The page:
The largest lake in all of Italy, Lake Garda offers a magical combination of beauty, culture and history, opportunities for active and leisure activities, and a perfect climate, which combine to make it a fantastic vacation destination. What’s more, it is the least well known of all of Italy’s lakes, making it a great place to explore and discover!
Summer is pure magic in the Dolomites. Of course, there are the “typical” summer mountain pastimes… hiking, biking, climbing, and via ferrata, but add to that Sellaronda Bike Day, choirs high up in the mountain huts, and a horse parade – there’s so much to see and do! Want to learn more about our favorite places and summer events to explore here? Read on!
These mountains are traversed by a network of trails that cross through entire Dolomite groups offering innumerable hiking trails – enough for even the most discriminating adventure traveler. If you’re lucky enough to hike in the Dolomites, there are several ways you can explore the region on foot:
The term “rifugi” translates to mountain refuge, and the Dolomites offer a vast network of these mountain huts located throughout the region. Ranging from simple and rugged to more comfortable amenities, they all offer suitable and welcome shelter to walkers, mountaineers, skiers and anyone desiring to get up close and personal with the beautiful terrain of the Dolomite Mountains.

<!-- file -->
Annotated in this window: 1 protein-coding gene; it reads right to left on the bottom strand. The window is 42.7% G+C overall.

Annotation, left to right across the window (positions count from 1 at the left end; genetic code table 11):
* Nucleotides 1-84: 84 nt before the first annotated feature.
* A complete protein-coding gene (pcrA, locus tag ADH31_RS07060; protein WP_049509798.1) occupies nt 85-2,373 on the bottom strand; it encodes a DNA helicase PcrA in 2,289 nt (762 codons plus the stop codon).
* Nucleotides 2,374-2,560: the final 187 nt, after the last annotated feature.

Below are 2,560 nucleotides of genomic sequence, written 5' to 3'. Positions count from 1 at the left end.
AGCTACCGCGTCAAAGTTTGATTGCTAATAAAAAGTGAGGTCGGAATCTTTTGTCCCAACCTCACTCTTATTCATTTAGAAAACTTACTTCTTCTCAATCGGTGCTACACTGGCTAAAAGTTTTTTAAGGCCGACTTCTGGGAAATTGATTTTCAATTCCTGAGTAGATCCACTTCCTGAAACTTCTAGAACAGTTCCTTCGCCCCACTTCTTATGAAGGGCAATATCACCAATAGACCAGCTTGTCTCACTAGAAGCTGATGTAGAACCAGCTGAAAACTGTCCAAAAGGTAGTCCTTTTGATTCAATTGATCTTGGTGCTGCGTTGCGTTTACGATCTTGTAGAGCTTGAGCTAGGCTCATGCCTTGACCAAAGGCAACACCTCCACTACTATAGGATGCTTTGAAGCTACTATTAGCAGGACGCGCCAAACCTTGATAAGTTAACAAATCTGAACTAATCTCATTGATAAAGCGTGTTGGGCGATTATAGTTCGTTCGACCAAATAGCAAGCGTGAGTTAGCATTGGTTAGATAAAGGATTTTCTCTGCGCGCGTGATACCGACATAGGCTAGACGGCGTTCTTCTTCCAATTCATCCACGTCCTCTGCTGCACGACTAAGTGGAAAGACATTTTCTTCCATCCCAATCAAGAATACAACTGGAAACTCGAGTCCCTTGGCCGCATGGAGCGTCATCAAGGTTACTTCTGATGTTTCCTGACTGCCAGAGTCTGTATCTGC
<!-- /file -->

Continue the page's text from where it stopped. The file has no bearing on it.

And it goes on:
These routes vary in difficulty and allow access to areas otherwise unreachable, thus providing breathtaking views and an experience not to be forgotten. Of the many available via ferrata paths found in the Dolomites, the following five are relatively easy to tackle and are excellent for first time climbers.
The Sellaronda Bike Day is a relaxing, non-competitive bicycling event that is open to anyone who wishes to participate. During this day, held twice per year, the world famous Sellaronda tour that travels around the Sella Mountain in the beautiful Dolomites is reserved for visitors who prefer to enjoy the area on two wheels.